Defaults in Construction: Managing Discord and Divorce


By Kamy Molavi
What should you do when a company is not performing as required in a construction contract?  The consequences of this decision are significant, and it merits careful consideration.  The wrong decision can lead to the foreclosure of options and remedies otherwise available, and in the worst case, may result in significant liability.  Engineering the best answer requires, at minimum, estimating the actual and potential impacts of non-performance, assessing the feasibility and costs of alternatives, and critically, understanding your contract.

If you are a contractor, subcontractor or designer dealing with a recalcitrant “upstream” party (an owner or contractor) whose payments are slow or have stopped, you must decide whether and when to stop working.  Among other question, you must establish your “pain threshold,” i.e., how long can you perform without being paid.  You should consider whether, as a practical matter, stopping work will enhance the odds of getting paid or damage them, based on factors that include the nature and state of the project, the strength of your lien and/or bond rights, the financial stability of the upstream party, the reasons for payment problems, and your realistic assessment of your own performance.  In addition, you must read and understand your contract, especially provisions relating to payment terms, and clauses that address notices and other procedures in the event of non-payment.
If you are either a contractor or an owner dealing with a problematic downstream party, the analysis may be even more complex because construction contracts typically provide as many as four options if a downstream party fails to perform:

  • Tolerate anemic performance by the defaulting party and merely seek to adjust its compensation (or back-charge);
  • Allow the defaulting party to do what it can while supplementing its resources with other contractors so the project’s objectives are met, all the while keeping back-charges in full view;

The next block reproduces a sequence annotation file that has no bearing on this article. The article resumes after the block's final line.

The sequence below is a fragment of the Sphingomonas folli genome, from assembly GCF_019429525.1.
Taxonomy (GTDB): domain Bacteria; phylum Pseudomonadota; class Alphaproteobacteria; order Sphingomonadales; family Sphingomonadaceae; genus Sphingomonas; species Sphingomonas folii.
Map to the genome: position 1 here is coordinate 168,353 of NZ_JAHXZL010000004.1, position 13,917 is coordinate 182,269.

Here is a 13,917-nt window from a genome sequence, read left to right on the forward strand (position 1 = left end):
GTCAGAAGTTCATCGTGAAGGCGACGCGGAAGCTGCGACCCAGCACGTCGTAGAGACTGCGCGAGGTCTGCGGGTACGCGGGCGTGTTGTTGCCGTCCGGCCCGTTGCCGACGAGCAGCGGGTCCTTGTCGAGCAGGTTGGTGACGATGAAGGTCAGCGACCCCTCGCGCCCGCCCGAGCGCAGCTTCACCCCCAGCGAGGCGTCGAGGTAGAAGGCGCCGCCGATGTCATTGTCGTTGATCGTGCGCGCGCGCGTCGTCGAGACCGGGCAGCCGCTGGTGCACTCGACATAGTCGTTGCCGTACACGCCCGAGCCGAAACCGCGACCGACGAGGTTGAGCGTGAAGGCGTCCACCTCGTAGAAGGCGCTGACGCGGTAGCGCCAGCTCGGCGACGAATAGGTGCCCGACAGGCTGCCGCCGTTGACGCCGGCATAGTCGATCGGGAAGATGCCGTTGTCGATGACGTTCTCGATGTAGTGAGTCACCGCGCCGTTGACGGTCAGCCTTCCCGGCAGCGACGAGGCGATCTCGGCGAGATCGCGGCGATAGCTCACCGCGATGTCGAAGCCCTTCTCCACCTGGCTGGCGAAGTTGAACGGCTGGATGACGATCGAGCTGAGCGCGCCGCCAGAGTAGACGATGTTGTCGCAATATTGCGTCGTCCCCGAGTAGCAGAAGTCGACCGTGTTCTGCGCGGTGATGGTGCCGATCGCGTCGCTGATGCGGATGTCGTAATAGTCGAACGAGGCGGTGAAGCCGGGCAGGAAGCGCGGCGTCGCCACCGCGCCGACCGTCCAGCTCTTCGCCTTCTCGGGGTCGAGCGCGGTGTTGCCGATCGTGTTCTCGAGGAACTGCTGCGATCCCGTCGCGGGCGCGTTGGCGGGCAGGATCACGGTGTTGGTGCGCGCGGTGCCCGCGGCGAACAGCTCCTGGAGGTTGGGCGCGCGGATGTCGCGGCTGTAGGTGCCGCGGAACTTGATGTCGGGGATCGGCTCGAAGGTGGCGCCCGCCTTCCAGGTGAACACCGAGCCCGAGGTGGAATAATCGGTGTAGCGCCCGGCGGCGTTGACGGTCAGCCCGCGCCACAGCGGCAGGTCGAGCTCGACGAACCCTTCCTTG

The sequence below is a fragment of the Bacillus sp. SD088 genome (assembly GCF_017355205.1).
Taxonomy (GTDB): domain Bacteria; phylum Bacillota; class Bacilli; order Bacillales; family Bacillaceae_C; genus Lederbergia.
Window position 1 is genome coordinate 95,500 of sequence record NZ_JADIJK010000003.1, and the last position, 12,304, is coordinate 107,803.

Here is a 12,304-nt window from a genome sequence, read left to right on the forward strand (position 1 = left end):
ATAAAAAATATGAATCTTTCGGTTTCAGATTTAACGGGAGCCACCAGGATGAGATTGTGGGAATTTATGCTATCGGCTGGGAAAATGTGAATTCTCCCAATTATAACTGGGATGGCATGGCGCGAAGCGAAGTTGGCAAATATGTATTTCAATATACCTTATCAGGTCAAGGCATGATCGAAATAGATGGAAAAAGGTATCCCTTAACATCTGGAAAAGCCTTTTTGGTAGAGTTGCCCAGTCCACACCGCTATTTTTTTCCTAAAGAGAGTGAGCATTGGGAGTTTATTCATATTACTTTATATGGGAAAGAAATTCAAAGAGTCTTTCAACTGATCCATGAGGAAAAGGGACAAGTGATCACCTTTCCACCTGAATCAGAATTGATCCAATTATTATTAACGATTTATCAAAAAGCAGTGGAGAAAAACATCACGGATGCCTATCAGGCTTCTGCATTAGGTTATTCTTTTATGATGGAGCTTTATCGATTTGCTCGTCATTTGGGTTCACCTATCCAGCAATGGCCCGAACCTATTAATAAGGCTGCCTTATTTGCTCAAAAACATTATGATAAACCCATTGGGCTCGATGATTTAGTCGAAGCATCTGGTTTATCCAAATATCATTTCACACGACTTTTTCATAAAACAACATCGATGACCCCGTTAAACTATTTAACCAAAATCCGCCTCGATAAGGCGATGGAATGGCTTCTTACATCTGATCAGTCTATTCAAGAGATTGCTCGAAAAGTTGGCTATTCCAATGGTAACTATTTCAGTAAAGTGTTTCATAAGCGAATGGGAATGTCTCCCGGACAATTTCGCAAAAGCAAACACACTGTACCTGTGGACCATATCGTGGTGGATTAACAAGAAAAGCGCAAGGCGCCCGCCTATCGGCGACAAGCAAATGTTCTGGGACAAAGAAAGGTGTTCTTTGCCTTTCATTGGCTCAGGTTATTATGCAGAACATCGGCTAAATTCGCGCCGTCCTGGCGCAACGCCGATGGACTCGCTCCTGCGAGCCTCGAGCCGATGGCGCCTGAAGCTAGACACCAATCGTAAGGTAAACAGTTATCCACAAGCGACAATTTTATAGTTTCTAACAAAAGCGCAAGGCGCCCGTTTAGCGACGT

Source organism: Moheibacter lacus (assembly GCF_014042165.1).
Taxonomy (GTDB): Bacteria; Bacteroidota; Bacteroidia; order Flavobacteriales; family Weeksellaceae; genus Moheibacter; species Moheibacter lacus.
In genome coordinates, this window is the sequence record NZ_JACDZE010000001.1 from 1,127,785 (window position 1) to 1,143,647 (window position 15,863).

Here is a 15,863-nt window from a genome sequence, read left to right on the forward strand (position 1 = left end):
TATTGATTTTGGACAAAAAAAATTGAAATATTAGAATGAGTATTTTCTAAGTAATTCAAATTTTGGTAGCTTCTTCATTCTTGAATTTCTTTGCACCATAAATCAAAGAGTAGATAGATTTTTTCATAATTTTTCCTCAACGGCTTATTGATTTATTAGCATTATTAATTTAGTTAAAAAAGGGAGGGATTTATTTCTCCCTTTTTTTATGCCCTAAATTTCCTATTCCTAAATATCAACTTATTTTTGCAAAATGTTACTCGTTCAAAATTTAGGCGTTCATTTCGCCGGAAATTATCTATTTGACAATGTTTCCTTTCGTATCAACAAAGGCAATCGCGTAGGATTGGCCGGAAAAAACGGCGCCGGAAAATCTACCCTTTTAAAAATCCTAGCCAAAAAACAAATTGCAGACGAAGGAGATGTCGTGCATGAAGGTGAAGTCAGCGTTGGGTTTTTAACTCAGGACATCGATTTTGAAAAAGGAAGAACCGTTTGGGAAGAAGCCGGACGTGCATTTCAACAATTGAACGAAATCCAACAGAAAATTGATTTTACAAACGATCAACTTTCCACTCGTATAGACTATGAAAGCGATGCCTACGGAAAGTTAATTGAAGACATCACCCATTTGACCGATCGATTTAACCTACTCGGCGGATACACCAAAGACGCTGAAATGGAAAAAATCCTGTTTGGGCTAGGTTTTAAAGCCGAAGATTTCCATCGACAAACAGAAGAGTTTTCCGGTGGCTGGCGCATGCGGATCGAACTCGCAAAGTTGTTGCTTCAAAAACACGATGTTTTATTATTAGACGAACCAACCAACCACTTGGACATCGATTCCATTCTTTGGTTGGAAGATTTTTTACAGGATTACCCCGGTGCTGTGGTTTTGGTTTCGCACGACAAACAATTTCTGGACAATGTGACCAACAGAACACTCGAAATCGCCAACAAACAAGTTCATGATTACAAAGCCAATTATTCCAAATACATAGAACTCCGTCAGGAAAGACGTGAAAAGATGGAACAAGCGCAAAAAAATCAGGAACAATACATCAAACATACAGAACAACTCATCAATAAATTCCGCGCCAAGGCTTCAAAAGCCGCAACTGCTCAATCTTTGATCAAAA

• Terminate your contract with the defaulting party on grounds of its default; or
  • Terminate your contract with the defaulting party on grounds of convenience.

Each option has advantages and disadvantages.  Your rights against and obligations to the other party will be vastly different depending on the route you choose, and electing the wrong remedy can be costly.
The last item, termination for convenience, is designed for circumstances other than default by the other party, such as events that prompt the owner to defer or cancel the project.  That said, termination for convenience may be used in marginal or uncertain default situations, but such use is proper in limited circumstances.  If the contract is terminated for convenience, the non-defaulting party will find it difficult to seek compensation for damages incurred after termination.  The non-defaulting party also will find it more difficult, albeit not impossible, to allege default by the other party as a defense against claims.
As stated above, exercising any of these options requires, at minimum, careful compliance with notice and other procedural requirements contained in the contract.   Even if notices are not expressly required, it is prudent to serve written notice to the other party that you consider it to be in default.  Finally, if the facts are murky and/or the contract is unclear, generally we advise clients to err on the side of continuing to honor and perform the contract.
For more information, contact Kamy Molavi at 770.818.1416 or of theConstruction Law Practice Group.